Speedy internet is becoming the gold standard of choosing a place to live.
One of the most frequent questions posed on our local Facebook pages from northerners thinking of relocating to Mexico runs something like this.
"I operate an online business marketing exotic underwear. But I am tired of life in [Toronto/Chicago/London]. I want a more relaxed setting where I can live a calm life. All I need is a house on the beach with a pool, four bedrooms, and full staff for no more than $200 a month. But, most important, I need reliable and fast internet.
"Is Barra de Navidad the spot of my dreams?"
OK. I made up the Abby part. But the rest sums up the spirit of the questions that have been showing up lately as northerns start deserting their respective countries of birth. "Reliable fast internet" seems to have replaced "tall, dark husband" as an aspirational benchmark.
The problem with terms like "reliable" and "fast" is their subjective nature. It is like my mother asking me if she needs a coat to go out. I hardly ever do; she almost always does. And the reason for that variance is that "cool" means something different to each of us. I do not feel chilly until the temperature drops into the upper 30s.* She needs a thick coat in the 80s.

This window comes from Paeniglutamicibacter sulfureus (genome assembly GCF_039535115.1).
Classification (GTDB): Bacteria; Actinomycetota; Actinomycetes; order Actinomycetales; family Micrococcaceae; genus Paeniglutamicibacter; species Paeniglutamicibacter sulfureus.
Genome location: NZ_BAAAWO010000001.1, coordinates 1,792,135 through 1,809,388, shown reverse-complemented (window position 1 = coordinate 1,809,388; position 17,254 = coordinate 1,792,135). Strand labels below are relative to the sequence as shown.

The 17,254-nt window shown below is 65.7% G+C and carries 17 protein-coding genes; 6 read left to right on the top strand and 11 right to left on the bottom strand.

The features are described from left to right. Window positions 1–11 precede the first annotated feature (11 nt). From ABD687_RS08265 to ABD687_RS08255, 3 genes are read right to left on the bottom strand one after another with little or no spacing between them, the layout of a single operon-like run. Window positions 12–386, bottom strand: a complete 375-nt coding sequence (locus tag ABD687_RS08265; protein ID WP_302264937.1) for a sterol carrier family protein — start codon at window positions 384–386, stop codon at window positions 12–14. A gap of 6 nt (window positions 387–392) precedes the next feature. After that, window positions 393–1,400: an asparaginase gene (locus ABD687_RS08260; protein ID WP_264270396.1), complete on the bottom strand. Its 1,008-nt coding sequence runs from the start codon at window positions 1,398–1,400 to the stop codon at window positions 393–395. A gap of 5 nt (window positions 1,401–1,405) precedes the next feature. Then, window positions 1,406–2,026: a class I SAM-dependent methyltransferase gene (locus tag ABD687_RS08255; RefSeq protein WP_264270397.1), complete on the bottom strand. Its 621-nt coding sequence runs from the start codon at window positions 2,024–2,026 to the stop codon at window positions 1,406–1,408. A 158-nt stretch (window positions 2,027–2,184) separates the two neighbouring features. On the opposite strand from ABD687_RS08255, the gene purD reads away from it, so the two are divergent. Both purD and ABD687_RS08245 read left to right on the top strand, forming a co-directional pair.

So, one would think adjectives like "reliable" and "fast" when applied to internet service on the Costalegre would suffer the same lack of specificity. But, they don't. For one simple reason. By almost anyone's reckoning, the internet here is neither reliable nor fast.
But before I wind up the Whinge Machine, let's offer our prayers of thanksgiving. I am happy that there is internet of any sort here.
It is not that long ago that people who live here did not have any internet. None. My first visit to this area was to an internet-free zone.
Those days are gone. I can now sit down in the morning and chat with you good folks who are hundreds or thousands of miles away. That is something close to a miracle. Just like the vaccine to fight The Virus.
Or, at least, I can do that sometimes. Since the end of August, internet connections from here with the rest of the world have been spotty -- at best.
Internet locally comes in two different packages.
The first is Telmex, Mexico's land-line telephone service. Telmex uses its land lines to deliver a signal to houses and businesses. With a modem, users can either hard-wire their computer to the internet or they can use wi-fi to distribute the signal wirelessly.
The other option relies on the cellular network. Several companies provide modems to users, who then have the same option: hard-wire or cellular. The only difference between Telmex and the other providers is how the signal is delivered to the modem.**
I have both -- Telmex and a cellular modem with Telcel. Telmex's service was so unreliable that I decided to pay for two services in the hope that at least one of them would keep me connected with the internet. And that worked for a couple of years. While Telmex's speed was tortoise slow at times (often 0.16 Mbps -- slower than 1990s dial-up services), my Telcel modem regularly provided speeds up to 20 Mbps. Not any more.